New material could help cut future energy losses

Monday, 27 April, 2009

Scientists at the University of Liverpool and Durham University in the UK have developed a new material to further understanding of how superconductors could be used to transmit electricity to built-up areas and reduce global energy losses.

The team produced a material from a molecule called carbon60 to demonstrate how a superconductor — an element, compound or alloy that doesn’t oppose the steady passage of an electric current — could work at temperatures suitable for commercial use in cities and towns.

Superconductors have been developed to function at high temperatures, but the structure of the material is so complex that scientists have yet to understand how they could operate at room temperature for future use in providing power to homes and companies.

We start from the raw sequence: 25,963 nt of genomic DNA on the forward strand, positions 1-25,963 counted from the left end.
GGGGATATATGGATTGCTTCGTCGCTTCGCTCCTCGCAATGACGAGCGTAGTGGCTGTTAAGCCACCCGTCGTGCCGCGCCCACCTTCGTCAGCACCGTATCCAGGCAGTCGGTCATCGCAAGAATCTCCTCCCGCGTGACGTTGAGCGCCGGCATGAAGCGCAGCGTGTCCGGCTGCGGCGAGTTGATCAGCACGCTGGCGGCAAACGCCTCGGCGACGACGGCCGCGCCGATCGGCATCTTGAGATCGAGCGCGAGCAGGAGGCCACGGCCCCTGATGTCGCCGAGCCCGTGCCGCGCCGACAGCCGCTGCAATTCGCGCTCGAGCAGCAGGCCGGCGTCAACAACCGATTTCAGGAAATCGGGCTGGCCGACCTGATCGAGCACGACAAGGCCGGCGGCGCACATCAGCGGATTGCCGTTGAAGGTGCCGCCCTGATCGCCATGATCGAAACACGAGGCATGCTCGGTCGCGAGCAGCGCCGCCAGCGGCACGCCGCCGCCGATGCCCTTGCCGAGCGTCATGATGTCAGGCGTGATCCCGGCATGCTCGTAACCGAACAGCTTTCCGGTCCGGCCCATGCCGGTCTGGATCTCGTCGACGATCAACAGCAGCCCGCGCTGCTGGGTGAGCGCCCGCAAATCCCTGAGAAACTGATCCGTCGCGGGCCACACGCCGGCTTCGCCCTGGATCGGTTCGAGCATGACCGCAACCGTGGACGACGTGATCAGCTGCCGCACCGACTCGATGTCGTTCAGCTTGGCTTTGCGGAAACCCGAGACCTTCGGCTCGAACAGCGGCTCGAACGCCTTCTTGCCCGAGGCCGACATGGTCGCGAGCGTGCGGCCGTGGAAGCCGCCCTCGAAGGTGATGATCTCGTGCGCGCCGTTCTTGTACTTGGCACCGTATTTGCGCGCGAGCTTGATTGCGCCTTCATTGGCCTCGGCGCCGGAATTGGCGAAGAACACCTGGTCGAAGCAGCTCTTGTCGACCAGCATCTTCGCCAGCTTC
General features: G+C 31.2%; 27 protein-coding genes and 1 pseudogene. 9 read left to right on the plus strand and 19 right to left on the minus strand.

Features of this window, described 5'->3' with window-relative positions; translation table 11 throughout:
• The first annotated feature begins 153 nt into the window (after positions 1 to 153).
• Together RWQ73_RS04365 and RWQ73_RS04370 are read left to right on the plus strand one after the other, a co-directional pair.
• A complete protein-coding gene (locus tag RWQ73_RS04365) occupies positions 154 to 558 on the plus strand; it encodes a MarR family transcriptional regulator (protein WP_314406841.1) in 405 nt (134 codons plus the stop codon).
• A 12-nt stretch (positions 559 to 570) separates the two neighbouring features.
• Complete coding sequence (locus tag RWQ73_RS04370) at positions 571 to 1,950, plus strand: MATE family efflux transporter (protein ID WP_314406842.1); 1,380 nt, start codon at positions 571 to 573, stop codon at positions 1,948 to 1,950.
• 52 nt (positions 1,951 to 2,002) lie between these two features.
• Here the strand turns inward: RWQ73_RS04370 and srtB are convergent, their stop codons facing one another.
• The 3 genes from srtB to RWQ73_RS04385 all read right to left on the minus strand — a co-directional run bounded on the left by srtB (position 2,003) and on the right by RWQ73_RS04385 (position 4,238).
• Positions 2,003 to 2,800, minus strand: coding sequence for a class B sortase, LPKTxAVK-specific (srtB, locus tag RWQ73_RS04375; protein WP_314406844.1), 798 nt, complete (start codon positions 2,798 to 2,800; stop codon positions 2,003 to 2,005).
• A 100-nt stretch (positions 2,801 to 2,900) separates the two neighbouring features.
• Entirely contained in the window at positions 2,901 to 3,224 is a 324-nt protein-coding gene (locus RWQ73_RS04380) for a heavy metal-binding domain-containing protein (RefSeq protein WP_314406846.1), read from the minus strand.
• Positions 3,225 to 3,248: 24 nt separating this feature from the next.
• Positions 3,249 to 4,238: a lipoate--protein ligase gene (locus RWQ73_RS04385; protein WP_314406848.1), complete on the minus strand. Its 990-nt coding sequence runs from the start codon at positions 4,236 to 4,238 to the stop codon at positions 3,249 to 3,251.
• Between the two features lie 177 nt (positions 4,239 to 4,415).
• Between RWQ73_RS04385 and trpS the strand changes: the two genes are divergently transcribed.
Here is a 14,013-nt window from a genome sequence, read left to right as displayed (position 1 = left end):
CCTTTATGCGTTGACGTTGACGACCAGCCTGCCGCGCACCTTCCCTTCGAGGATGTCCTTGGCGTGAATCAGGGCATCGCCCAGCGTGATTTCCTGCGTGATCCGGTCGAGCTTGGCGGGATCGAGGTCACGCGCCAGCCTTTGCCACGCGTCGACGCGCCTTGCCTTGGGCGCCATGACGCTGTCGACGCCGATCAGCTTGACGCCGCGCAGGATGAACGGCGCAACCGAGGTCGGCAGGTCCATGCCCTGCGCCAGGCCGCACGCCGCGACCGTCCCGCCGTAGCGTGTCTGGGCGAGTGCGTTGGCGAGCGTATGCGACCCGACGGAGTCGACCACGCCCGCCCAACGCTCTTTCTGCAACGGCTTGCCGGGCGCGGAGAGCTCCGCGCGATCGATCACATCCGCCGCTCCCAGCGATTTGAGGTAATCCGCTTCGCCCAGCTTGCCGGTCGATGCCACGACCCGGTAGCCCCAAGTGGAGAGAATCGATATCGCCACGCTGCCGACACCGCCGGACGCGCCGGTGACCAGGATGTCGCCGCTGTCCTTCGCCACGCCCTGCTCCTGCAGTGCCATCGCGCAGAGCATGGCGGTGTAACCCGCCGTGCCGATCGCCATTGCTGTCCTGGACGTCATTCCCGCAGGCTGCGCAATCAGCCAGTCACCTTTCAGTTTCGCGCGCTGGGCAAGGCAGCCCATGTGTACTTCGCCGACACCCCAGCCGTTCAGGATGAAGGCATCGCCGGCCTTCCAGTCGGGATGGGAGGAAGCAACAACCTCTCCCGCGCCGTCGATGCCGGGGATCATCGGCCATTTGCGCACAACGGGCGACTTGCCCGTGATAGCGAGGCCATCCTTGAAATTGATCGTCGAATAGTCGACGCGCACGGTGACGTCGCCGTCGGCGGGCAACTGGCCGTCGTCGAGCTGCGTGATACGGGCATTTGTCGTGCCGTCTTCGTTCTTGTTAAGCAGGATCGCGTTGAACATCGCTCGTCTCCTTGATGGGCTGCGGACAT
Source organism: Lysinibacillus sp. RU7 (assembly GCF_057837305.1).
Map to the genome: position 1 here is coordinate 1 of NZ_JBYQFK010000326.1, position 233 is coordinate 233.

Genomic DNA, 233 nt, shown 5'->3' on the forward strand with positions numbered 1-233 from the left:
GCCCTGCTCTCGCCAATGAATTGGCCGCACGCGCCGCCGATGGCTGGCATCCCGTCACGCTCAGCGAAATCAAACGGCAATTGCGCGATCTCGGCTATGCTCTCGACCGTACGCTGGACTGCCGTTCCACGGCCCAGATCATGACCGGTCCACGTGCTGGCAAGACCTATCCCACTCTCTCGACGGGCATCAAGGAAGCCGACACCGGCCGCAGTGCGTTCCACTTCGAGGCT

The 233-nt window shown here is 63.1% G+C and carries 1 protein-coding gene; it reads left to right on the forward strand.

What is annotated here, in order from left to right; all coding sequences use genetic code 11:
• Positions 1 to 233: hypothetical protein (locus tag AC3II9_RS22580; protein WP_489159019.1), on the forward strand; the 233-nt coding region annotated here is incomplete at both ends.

Professor Matt Rosseinsky, from Liverpool’s Department of Chemistry, explains: “Superconductivity is a phenomenon we are still trying to understand and particularly how it functions at high temperatures. We made a material in powder form that was a non-conductor at room temperature and had a much simpler atomic structure, to allow us to control how freely electrons moved and test how we could manipulate the material to super-conduct.”

Professor Kosmas Prassides, from Durham University, said: “At room pressure the electrons in the material were too far apart to super-conduct, so we ‘squeezed’ them together using equipment that increases the pressure inside the structure. We found that the change in the material was instantaneous — altering from a non-conductor to a superconductor.”

The research will allow scientists to search for materials with the right chemical and structural ingredients to develop superconductors that will reduce future global energy losses.

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